United States of America, Plaintiff-appellee, v. Maximiliano Baez, Defendant-appellant, 87 F.3d 805 (6th Cir. 1996)Annotate this Case
Argued April 11, 1995. Decided June 27, 1996
Sharon L. Long (argued and briefed), Office of the U.S. Attorney, Cleveland, OH, for U.S.
Myron P. Watson (argued and briefed), Willis, Blackwell & Rogers, Cleveland, OH, for Maximiliano Baez.
Maximiliano Baez, Bradford, PA, pro se.
Before: MARTIN and RYAN, Circuit Judges; GILMORE, District Judge.*
GILMORE, District Judge.
Maximiliano Baez appeals the judgment entered on his guilty plea to Count One of an indictment for conspiring to distribute and possess with intent to distribute cocaine, in violation of 21 U.S.C. § 846; and to Count Eight of the indictment charging money laundering, in violation of 18 U.S.C. § 1956(a). Baez argues that (1) the district court abused its discretion in denying his request to withdraw his guilty plea and in refusing to conduct a hearing on the motion to withdraw; and (2) the district court abused its discretion in failing to establish a factual basis for the plea before entering judgment, as required by Fed. R. Crim. P. 11(f).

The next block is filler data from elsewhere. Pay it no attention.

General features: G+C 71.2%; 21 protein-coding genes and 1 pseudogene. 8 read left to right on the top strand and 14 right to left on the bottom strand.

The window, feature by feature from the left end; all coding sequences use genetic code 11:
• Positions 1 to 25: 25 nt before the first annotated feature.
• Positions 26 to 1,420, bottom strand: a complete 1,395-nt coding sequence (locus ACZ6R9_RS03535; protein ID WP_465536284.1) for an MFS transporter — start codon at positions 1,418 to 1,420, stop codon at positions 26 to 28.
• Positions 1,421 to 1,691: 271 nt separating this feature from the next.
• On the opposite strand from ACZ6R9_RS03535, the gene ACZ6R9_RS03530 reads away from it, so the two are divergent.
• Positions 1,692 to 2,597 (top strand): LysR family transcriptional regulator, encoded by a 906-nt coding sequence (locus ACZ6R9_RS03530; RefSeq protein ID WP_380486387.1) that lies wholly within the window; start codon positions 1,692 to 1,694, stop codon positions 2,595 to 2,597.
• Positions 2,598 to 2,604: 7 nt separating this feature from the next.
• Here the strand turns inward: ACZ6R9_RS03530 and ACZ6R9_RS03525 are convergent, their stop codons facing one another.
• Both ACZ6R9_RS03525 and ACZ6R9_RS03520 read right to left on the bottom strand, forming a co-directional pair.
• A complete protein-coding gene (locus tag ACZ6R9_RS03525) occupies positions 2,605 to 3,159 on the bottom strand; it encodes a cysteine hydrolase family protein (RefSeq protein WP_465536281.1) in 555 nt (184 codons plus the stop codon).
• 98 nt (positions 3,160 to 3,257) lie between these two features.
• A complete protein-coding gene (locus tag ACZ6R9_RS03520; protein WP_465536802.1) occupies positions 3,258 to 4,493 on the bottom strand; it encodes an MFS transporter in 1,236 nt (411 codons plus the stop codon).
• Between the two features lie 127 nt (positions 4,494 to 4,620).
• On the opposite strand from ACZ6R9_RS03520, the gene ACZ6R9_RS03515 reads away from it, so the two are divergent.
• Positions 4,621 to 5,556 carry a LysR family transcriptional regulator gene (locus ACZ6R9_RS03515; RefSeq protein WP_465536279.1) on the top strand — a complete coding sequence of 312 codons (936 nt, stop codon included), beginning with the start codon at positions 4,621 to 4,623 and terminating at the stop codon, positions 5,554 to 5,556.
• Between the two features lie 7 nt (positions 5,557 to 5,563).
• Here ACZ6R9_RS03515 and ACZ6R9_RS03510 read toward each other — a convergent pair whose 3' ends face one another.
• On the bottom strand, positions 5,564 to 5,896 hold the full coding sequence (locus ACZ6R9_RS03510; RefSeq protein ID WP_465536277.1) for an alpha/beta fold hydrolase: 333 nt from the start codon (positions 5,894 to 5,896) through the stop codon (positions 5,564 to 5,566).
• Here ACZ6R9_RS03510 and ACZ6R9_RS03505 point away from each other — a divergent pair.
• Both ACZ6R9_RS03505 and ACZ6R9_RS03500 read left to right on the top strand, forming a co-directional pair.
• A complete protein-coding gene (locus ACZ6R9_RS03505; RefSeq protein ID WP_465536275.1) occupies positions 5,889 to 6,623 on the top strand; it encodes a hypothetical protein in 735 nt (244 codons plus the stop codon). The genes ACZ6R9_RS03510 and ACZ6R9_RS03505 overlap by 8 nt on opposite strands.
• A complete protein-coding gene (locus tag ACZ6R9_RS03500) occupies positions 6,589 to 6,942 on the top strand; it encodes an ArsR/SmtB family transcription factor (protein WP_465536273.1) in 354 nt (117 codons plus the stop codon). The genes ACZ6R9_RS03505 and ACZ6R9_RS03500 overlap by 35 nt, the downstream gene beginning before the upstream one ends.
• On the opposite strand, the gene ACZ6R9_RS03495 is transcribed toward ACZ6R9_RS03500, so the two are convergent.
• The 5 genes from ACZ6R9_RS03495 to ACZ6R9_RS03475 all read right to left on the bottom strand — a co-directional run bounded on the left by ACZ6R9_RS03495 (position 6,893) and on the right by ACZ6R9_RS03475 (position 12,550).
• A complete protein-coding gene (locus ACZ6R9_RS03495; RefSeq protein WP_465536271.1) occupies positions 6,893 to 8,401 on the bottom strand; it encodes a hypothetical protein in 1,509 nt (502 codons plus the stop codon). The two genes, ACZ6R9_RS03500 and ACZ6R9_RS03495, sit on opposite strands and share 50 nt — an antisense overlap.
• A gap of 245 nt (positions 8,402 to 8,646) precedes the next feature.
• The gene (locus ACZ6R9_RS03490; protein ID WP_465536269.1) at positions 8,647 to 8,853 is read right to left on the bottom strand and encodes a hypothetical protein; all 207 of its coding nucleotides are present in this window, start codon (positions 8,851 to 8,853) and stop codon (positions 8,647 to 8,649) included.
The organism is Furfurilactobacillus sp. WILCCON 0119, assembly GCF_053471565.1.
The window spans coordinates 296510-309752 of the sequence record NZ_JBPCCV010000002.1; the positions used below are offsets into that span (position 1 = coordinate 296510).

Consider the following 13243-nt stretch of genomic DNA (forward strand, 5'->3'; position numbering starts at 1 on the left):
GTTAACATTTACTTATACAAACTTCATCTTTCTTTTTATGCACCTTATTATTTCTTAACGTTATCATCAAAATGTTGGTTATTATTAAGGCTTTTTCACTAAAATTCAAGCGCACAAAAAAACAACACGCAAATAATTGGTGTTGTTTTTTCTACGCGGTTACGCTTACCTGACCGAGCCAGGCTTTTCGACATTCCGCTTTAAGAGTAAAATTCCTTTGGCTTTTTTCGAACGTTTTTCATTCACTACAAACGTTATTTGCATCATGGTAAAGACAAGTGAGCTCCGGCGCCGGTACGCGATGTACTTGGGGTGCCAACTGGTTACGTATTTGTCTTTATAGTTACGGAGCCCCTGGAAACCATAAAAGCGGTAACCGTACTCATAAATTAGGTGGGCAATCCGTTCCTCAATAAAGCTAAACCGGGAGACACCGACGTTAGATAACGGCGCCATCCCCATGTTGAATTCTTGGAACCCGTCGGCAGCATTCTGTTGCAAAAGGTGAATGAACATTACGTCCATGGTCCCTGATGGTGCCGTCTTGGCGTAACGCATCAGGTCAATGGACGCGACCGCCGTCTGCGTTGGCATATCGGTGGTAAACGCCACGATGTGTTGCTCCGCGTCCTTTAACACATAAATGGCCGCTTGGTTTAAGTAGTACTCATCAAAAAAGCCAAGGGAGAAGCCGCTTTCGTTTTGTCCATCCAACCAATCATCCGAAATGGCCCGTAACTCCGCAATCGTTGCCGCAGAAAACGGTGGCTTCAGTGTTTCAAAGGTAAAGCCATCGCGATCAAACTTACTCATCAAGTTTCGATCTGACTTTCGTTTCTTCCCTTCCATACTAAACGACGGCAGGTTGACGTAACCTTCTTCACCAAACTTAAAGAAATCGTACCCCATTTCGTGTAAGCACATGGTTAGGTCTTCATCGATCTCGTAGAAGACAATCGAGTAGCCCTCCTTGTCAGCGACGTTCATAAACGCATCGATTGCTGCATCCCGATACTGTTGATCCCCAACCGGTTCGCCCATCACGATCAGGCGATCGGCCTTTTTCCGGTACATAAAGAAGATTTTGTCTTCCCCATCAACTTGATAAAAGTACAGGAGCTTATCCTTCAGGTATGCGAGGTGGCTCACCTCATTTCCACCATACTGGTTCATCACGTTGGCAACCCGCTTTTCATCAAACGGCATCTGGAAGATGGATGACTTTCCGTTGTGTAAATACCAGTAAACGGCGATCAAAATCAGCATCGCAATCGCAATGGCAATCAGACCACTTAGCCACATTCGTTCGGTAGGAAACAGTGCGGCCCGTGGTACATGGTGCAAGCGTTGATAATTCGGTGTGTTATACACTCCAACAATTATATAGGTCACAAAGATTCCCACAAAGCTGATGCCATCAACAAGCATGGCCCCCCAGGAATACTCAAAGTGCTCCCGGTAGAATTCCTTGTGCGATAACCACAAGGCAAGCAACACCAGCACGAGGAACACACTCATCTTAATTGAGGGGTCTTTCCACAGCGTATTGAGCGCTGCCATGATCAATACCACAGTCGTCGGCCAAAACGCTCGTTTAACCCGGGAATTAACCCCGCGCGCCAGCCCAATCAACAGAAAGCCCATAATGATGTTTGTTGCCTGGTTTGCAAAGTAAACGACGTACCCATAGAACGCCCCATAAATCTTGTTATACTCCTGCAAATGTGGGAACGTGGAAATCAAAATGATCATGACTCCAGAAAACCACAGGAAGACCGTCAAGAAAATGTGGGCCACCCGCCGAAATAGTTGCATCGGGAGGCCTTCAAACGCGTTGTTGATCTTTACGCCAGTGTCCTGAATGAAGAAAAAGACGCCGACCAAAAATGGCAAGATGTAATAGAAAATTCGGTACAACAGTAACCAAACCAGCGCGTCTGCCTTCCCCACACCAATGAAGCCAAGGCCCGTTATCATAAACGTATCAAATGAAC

For the reasons discussed below, we conclude that these assignments of error are without merit. Accordingly, we AFFIRM the judgment against defendant Baez for conspiracy to distribute and to possess with intent to distribute cocaine in violation of 21 U.S.C. § 846, and for money laundering in violation of 18 U.S.C. § 1956(a).I.
On March 17, 1993, a grand jury indicted Baez, along with eighteen other individuals. Baez was indicted in Count One for conspiracy to distribute and possess with intent to distribute cocaine, in violation of 21 U.S.C. § 846; and in Counts Eight and Nine for money laundering, in violation of 18 U.S.C. § 1956(a).1 The case was assigned to Judge Paul R. Matia of the United States District Court for the Northern District of Ohio. Baez was arraigned on April 1, 1993, and entered a plea of not guilty.